When the first Aggie Bonfire burned in 1909, it was a haphazardly built pile of wood and trash. Ninety years later, when the stack collapsed, killing 11 students, one former student and injuring 27, it had evolved into a 55-feet-high, layered structure of cut logs requiring tens of thousands of manhours to build.
Originally built off campus after a victory over the University of Texas (UT), the event became a Thanksgiving staple and came to symbolize Aggies’ “burning desire” to beat archrival UT. The event moved to campus in the early 1920s, and the stacks grew bigger and bigger. In 1946, students began using a “center pole” to build a taller stack. The tallest Bonfire ever constructed was in 1969, when it stood 109-feet, 10-inches high. Since 1970, Bonfire was restricted to a height of 55 feet and a width of 45 feet.
Bonfire moved from O. R. Simpson Drill Field in 1955 to the front of the Memorial Student Center, where it remained for 37 years. In 1992 it moved to its most recent location, at the intersection of University Drive and Texas Avenue on the polo fields.
The construction of Bonfire required months of preparation beginning with “cut,” when students would go to a forest site designated to be cleared, and they cut the wood using axes.
While some equipment and cranes were used during “stack,” most of the work was done with manpower. Built like a layered cake, each log was lifted with pulleys and tied vertically in place with wire. The event was student led, with the design and construction supervised by student leaders known as “red pots.” The stack collapsed in 1994, but no one was injured and Bonfire was rebuilt within a week with the help of former students and burned on schedule.
But Bonfire, and Texas A&M, would never be the same after 2:42 a.m. Nov. 18, 1999, when the stack collapsed. A special commission, tasked with investigating the cause of the collapse, concluded that structural design flaws were the result of a “tunnel vision” approach by the University that ignored safety concerns and allowed untrained students to build a complex structure with no supervision.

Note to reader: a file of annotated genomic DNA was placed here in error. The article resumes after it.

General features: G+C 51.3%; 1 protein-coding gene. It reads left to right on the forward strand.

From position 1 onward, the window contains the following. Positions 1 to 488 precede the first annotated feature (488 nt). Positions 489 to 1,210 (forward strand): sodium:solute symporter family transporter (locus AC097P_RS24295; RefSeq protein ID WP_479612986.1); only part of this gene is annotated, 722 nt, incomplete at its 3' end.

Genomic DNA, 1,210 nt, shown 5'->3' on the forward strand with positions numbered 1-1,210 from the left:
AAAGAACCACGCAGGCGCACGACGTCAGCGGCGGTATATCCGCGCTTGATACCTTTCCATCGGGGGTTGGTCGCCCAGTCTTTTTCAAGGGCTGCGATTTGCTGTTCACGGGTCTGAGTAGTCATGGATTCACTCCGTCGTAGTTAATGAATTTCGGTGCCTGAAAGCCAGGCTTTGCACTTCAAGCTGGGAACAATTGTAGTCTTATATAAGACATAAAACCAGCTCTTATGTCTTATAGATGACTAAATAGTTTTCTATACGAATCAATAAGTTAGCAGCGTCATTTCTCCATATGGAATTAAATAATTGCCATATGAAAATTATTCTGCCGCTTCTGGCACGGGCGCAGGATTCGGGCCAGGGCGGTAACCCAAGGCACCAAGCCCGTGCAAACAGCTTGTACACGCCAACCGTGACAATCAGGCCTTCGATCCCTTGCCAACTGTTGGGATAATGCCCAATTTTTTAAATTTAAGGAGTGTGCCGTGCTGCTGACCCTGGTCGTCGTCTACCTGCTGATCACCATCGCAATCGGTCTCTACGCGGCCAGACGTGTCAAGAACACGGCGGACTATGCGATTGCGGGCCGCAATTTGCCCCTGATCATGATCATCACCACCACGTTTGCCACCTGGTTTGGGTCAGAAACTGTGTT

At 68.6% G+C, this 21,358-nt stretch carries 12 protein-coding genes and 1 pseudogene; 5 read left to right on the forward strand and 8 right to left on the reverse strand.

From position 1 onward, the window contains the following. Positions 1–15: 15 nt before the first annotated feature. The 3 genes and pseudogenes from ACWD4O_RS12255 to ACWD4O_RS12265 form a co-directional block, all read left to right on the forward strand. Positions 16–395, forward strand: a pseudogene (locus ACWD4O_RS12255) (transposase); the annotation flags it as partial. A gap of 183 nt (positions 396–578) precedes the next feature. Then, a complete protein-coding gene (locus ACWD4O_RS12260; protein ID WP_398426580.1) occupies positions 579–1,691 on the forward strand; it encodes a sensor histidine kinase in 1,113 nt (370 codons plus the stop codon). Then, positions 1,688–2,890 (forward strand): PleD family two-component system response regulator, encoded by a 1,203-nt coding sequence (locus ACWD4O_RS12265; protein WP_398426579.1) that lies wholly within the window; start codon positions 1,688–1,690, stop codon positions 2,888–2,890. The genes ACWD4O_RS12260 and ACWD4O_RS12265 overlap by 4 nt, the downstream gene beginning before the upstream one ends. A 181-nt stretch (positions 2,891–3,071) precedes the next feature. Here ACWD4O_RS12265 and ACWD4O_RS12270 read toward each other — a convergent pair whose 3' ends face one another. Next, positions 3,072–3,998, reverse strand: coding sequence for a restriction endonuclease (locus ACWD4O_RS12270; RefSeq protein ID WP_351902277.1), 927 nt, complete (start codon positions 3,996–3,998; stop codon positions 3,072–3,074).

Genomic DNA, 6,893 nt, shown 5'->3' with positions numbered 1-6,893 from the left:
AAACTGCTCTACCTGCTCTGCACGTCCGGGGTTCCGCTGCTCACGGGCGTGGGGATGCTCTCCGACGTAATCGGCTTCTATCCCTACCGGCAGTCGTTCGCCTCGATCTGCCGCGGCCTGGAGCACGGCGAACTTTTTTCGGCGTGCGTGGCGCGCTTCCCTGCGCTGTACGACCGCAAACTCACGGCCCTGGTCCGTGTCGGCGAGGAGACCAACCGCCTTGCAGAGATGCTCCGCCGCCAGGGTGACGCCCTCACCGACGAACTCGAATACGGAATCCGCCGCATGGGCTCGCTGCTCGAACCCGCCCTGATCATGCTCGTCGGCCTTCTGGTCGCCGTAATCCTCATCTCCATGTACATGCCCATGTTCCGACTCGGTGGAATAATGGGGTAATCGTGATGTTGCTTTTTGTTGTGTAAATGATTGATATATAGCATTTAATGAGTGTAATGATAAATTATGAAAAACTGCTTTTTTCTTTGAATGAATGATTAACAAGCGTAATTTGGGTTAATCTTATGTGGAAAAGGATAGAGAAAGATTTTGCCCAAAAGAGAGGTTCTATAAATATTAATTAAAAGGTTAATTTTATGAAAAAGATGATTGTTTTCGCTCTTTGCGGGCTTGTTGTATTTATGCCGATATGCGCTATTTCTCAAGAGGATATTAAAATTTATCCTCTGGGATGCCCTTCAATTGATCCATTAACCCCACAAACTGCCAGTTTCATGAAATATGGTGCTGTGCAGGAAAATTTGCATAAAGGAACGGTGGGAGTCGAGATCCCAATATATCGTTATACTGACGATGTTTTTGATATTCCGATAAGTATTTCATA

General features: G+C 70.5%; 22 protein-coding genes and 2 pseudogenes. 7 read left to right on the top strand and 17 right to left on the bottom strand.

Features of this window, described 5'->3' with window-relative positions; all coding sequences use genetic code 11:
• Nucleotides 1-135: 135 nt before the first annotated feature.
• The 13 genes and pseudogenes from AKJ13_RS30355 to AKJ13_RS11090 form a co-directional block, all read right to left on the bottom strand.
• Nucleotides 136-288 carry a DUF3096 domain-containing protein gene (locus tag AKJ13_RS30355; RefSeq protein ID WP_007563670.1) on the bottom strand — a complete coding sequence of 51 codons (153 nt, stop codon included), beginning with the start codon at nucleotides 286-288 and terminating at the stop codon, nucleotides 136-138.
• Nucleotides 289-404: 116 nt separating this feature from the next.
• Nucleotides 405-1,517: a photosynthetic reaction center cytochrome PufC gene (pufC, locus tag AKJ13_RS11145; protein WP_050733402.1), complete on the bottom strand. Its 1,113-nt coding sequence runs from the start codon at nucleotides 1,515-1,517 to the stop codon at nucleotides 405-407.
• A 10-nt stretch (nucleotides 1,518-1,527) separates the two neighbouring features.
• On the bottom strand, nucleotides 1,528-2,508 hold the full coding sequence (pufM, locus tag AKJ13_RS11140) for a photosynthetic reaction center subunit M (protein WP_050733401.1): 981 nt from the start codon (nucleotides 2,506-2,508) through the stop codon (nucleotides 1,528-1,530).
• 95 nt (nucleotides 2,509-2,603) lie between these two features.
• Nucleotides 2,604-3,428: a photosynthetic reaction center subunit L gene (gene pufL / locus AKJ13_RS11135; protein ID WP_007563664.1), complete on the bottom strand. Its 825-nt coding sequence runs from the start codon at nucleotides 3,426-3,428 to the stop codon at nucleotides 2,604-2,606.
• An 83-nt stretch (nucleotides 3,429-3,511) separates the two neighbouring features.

Following the commission’s report, A&M President Dr. Ray Bowen announced that Bonfire would be postponed until 2002 and imposed several safety restrictions, including the elimination of “cut” and oversight by professional engineers.
“This restructuring must produce a well-managed student project, which is forever safe, which projects a positive image for the University and which respects the academic demands on our students,” Bowen said.
The Bonfire Steering Committee, a group of students and staff charged with designing a new Bonfire within Bowen’s parameters, is expected to complete its work next spring.

Leave a Comment
Donate to The Battalion

Your donation will support the student journalists of Texas A&M University - College Station. Your contribution will allow us to purchase equipment and cover our annual website hosting costs.

More to Discover
Donate to The Battalion

Comments (0)

All The Battalion Picks Reader Picks Sort: Newest

Your email address will not be published. Required fields are marked *